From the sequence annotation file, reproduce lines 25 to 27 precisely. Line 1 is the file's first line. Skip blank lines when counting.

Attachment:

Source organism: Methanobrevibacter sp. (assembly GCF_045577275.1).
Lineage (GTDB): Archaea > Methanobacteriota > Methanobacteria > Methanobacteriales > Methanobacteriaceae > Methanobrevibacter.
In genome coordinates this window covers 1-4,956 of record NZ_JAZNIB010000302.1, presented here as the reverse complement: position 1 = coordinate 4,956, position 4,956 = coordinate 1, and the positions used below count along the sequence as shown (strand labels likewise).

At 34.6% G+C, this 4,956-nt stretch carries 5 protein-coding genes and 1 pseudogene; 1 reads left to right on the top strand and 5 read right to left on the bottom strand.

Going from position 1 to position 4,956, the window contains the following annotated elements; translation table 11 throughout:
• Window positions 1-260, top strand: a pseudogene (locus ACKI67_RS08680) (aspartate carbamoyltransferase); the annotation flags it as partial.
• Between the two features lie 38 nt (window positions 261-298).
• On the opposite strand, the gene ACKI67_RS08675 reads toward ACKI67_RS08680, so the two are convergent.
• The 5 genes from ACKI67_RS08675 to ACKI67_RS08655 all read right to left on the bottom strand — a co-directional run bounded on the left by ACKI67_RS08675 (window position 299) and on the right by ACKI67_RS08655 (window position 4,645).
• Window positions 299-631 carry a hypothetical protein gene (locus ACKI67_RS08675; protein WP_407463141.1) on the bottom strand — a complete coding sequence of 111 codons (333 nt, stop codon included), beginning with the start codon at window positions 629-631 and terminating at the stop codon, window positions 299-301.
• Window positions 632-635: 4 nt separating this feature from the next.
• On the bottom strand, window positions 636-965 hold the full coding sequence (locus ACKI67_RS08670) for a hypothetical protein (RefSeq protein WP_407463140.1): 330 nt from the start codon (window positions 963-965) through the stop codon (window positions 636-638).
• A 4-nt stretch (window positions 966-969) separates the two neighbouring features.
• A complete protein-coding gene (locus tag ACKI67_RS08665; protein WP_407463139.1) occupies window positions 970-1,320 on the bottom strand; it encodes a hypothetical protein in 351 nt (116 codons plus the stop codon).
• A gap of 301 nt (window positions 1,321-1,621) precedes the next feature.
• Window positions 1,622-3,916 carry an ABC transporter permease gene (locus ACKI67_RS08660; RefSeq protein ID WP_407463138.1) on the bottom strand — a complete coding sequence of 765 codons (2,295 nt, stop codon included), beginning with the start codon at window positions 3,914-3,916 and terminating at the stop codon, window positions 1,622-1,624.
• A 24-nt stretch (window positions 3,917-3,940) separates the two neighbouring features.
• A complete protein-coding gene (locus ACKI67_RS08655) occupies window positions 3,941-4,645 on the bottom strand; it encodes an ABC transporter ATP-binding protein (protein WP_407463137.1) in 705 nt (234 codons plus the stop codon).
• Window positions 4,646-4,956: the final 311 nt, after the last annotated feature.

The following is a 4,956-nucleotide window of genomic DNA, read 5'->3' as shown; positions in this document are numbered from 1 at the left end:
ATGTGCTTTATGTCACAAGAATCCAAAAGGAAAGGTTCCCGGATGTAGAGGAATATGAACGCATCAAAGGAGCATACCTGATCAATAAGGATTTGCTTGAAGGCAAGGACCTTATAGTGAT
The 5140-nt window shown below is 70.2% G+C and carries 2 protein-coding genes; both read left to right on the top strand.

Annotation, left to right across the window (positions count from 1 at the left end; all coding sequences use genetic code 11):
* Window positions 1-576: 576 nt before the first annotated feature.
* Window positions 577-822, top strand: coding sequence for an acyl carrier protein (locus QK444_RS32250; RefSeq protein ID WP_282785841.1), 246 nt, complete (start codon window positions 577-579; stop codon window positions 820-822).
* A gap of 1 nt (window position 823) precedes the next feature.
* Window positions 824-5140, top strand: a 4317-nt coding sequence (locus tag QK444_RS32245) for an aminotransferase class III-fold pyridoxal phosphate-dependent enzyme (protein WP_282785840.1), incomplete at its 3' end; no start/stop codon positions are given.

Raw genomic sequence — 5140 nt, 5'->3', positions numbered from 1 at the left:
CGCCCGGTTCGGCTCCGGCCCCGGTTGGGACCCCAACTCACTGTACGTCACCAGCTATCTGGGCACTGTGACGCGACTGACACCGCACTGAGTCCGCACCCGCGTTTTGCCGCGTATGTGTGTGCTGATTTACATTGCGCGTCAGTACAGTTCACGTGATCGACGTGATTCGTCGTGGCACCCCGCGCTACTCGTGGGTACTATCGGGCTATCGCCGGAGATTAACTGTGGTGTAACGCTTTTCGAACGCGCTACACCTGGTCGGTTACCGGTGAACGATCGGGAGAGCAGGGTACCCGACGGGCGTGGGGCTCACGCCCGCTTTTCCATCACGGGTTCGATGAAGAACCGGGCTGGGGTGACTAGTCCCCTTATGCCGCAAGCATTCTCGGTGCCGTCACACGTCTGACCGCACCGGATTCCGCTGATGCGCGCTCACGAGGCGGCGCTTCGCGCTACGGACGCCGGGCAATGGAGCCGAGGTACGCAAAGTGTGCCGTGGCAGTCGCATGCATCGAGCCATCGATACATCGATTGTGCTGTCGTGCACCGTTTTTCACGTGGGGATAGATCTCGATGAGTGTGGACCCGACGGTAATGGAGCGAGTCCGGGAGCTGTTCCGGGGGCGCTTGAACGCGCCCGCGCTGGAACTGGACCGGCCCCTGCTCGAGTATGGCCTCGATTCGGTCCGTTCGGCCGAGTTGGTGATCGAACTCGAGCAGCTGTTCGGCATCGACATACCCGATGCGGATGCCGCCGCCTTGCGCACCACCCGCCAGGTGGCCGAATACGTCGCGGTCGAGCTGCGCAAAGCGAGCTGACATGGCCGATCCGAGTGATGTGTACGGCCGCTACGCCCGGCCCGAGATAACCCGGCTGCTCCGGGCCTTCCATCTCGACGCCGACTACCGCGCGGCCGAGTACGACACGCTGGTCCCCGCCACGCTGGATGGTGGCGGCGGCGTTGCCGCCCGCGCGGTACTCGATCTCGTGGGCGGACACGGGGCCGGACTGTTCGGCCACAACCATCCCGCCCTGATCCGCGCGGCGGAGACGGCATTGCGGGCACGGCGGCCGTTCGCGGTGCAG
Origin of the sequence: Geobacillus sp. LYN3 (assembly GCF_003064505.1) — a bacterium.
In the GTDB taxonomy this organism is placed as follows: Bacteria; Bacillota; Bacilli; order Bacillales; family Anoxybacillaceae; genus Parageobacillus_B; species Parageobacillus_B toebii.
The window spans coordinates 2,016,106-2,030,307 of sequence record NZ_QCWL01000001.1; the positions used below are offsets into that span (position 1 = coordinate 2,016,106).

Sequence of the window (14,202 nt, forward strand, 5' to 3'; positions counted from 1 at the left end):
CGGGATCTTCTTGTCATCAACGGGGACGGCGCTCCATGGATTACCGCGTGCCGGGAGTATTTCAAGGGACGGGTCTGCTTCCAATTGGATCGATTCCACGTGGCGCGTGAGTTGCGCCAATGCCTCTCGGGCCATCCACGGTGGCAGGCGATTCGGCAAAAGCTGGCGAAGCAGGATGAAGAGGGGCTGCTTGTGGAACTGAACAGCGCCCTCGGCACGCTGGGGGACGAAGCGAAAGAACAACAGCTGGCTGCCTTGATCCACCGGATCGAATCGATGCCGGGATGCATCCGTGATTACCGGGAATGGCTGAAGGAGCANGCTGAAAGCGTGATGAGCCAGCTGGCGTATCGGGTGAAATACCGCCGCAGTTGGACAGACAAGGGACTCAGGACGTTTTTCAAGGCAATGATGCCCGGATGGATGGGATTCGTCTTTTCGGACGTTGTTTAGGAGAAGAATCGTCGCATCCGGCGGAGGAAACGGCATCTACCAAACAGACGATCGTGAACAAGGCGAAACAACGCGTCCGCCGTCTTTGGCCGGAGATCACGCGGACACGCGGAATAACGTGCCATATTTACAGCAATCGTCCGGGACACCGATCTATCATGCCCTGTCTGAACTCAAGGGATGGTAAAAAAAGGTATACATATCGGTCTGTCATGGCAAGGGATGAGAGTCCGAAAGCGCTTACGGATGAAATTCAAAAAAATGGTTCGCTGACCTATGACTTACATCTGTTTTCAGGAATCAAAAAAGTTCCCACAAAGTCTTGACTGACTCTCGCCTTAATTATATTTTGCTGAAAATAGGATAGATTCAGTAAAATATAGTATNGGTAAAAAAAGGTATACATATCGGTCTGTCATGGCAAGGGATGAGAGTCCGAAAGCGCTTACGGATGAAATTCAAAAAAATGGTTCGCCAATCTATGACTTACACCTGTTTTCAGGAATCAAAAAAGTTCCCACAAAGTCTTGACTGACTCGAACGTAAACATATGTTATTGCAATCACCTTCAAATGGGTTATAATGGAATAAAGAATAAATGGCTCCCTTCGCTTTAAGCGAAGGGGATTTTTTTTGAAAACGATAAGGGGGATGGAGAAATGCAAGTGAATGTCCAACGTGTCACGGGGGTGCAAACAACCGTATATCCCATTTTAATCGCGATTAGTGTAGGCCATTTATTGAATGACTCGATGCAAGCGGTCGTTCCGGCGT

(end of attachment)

* Window positions 577-822, top strand: coding sequence for an acyl carrier protein (locus QK444_RS32250; RefSeq protein ID WP_282785841.1), 246 nt, complete (start codon window positions 577-579; stop codon window positions 820-822).
* A gap of 1 nt (window position 823) precedes the next feature.
* Window positions 824-5140, top strand: a 4317-nt coding sequence (locus tag QK444_RS32245) for an aminotransferase class III-fold pyridoxal phosphate-dependent enzyme (protein WP_282785840.1), incomplete at its 3' end; no start/stop codon positions are given.